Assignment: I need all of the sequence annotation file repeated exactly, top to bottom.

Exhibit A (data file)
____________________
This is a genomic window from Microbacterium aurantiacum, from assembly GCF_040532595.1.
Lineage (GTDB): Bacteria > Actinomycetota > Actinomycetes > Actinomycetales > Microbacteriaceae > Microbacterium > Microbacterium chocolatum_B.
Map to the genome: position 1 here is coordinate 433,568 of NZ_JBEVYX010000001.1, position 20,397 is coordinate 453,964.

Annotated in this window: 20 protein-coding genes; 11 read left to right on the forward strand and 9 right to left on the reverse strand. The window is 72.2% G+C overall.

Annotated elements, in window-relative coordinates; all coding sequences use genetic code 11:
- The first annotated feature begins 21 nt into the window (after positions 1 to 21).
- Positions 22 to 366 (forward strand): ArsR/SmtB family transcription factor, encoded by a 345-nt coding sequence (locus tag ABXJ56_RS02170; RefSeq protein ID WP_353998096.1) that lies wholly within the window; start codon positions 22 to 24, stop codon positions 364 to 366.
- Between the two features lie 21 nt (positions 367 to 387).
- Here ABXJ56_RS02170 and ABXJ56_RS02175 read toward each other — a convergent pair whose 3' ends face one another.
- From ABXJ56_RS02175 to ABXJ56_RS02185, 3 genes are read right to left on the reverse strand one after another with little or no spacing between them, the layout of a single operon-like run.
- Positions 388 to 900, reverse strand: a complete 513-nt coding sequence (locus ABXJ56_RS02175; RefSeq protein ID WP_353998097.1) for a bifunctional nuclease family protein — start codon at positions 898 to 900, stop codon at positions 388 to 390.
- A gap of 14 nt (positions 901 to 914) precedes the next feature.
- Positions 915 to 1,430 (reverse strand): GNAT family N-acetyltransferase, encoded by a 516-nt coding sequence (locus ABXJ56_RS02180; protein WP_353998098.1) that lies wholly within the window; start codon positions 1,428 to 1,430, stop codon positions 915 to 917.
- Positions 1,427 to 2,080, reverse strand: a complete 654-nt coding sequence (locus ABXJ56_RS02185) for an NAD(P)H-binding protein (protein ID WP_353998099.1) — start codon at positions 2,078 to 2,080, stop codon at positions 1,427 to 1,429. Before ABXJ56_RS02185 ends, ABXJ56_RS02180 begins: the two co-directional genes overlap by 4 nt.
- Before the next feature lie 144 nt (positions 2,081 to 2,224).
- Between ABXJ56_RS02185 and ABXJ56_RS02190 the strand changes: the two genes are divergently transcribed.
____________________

This is a genomic window from Microbacterium aurantiacum, from assembly GCF_040532595.1.
Lineage (GTDB): Bacteria > Actinomycetota > Actinomycetes > Actinomycetales > Microbacteriaceae > Microbacterium > Microbacterium chocolatum_B.
Map to the genome: position 1 here is coordinate 433,568 of NZ_JBEVYX010000001.1, position 20,397 is coordinate 453,964.

Annotated in this window: 20 protein-coding genes; 11 read left to right on the forward strand and 9 right to left on the reverse strand. The window is 72.2% G+C overall.

Annotated elements, in window-relative coordinates; all coding sequences use genetic code 11:
- The first annotated feature begins 21 nt into the window (after positions 1 to 21).
- Positions 22 to 366 (forward strand): ArsR/SmtB family transcription factor, encoded by a 345-nt coding sequence (locus tag ABXJ56_RS02170; RefSeq protein ID WP_353998096.1) that lies wholly within the window; start codon positions 22 to 24, stop codon positions 364 to 366.
- Between the two features lie 21 nt (positions 367 to 387).
- Here ABXJ56_RS02170 and ABXJ56_RS02175 read toward each other — a convergent pair whose 3' ends face one another.
- From ABXJ56_RS02175 to ABXJ56_RS02185, 3 genes are read right to left on the reverse strand one after another with little or no spacing between them, the layout of a single operon-like run.
- Positions 388 to 900, reverse strand: a complete 513-nt coding sequence (locus ABXJ56_RS02175; RefSeq protein ID WP_353998097.1) for a bifunctional nuclease family protein — start codon at positions 898 to 900, stop codon at positions 388 to 390.
- A gap of 14 nt (positions 901 to 914) precedes the next feature.
- Positions 915 to 1,430 (reverse strand): GNAT family N-acetyltransferase, encoded by a 516-nt coding sequence (locus ABXJ56_RS02180; protein WP_353998098.1) that lies wholly within the window; start codon positions 1,428 to 1,430, stop codon positions 915 to 917.
- Positions 1,427 to 2,080, reverse strand: a complete 654-nt coding sequence (locus ABXJ56_RS02185) for an NAD(P)H-binding protein (protein ID WP_353998099.1) — start codon at positions 2,078 to 2,080, stop codon at positions 1,427 to 1,429. Before ABXJ56_RS02185 ends, ABXJ56_RS02180 begins: the two co-directional genes overlap by 4 nt.
- Before the next feature lie 144 nt (positions 2,081 to 2,224).
- Between ABXJ56_RS02185 and ABXJ56_RS02190 the strand changes: the two genes are divergently transcribed.